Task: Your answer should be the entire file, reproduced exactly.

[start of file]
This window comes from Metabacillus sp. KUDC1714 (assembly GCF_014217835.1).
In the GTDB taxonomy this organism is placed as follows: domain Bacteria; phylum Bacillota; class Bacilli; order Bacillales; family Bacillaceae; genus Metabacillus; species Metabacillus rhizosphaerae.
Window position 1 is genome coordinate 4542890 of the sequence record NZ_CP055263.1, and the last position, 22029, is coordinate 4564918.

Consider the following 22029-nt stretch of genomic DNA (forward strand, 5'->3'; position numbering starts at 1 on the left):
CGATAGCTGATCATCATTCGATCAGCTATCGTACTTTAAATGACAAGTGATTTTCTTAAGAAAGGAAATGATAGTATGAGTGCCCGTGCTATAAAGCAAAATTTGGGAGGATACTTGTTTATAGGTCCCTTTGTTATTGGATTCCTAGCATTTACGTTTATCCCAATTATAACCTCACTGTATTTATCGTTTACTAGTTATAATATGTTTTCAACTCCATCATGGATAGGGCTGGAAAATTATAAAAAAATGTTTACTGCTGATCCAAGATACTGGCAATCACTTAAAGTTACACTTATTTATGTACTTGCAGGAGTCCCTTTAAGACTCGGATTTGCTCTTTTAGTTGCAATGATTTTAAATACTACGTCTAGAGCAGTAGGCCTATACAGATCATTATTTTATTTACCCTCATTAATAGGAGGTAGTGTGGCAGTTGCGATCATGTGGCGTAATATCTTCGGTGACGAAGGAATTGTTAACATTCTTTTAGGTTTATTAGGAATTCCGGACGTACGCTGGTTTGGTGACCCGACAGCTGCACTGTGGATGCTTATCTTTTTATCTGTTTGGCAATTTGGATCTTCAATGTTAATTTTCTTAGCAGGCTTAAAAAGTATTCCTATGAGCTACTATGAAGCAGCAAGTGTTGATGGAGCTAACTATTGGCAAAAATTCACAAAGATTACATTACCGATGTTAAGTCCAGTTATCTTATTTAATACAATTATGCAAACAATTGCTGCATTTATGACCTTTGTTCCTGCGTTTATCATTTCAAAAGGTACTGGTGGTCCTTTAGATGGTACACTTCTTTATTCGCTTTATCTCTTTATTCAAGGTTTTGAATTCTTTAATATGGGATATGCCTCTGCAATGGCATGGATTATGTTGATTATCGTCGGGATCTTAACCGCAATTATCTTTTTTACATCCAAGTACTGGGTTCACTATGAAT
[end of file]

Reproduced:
This window comes from Metabacillus sp. KUDC1714 (assembly GCF_014217835.1).
In the GTDB taxonomy this organism is placed as follows: domain Bacteria; phylum Bacillota; class Bacilli; order Bacillales; family Bacillaceae; genus Metabacillus; species Metabacillus rhizosphaerae.
Window position 1 is genome coordinate 4542890 of the sequence record NZ_CP055263.1, and the last position, 22029, is coordinate 4564918.

Consider the following 22029-nt stretch of genomic DNA (forward strand, 5'->3'; position numbering starts at 1 on the left):
CGATAGCTGATCATCATTCGATCAGCTATCGTACTTTAAATGACAAGTGATTTTCTTAAGAAAGGAAATGATAGTATGAGTGCCCGTGCTATAAAGCAAAATTTGGGAGGATACTTGTTTATAGGTCCCTTTGTTATTGGATTCCTAGCATTTACGTTTATCCCAATTATAACCTCACTGTATTTATCGTTTACTAGTTATAATATGTTTTCAACTCCATCATGGATAGGGCTGGAAAATTATAAAAAAATGTTTACTGCTGATCCAAGATACTGGCAATCACTTAAAGTTACACTTATTTATGTACTTGCAGGAGTCCCTTTAAGACTCGGATTTGCTCTTTTAGTTGCAATGATTTTAAATACTACGTCTAGAGCAGTAGGCCTATACAGATCATTATTTTATTTACCCTCATTAATAGGAGGTAGTGTGGCAGTTGCGATCATGTGGCGTAATATCTTCGGTGACGAAGGAATTGTTAACATTCTTTTAGGTTTATTAGGAATTCCGGACGTACGCTGGTTTGGTGACCCGACAGCTGCACTGTGGATGCTTATCTTTTTATCTGTTTGGCAATTTGGATCTTCAATGTTAATTTTCTTAGCAGGCTTAAAAAGTATTCCTATGAGCTACTATGAAGCAGCAAGTGTTGATGGAGCTAACTATTGGCAAAAATTCACAAAGATTACATTACCGATGTTAAGTCCAGTTATCTTATTTAATACAATTATGCAAACAATTGCTGCATTTATGACCTTTGTTCCTGCGTTTATCATTTCAAAAGGTACTGGTGGTCCTTTAGATGGTACACTTCTTTATTCGCTTTATCTCTTTATTCAAGGTTTTGAATTCTTTAATATGGGATATGCCTCTGCAATGGCATGGATTATGTTGATTATCGTCGGGATCTTAACCGCAATTATCTTTTTTACATCCAAGTACTGGGTTCACTATGAAT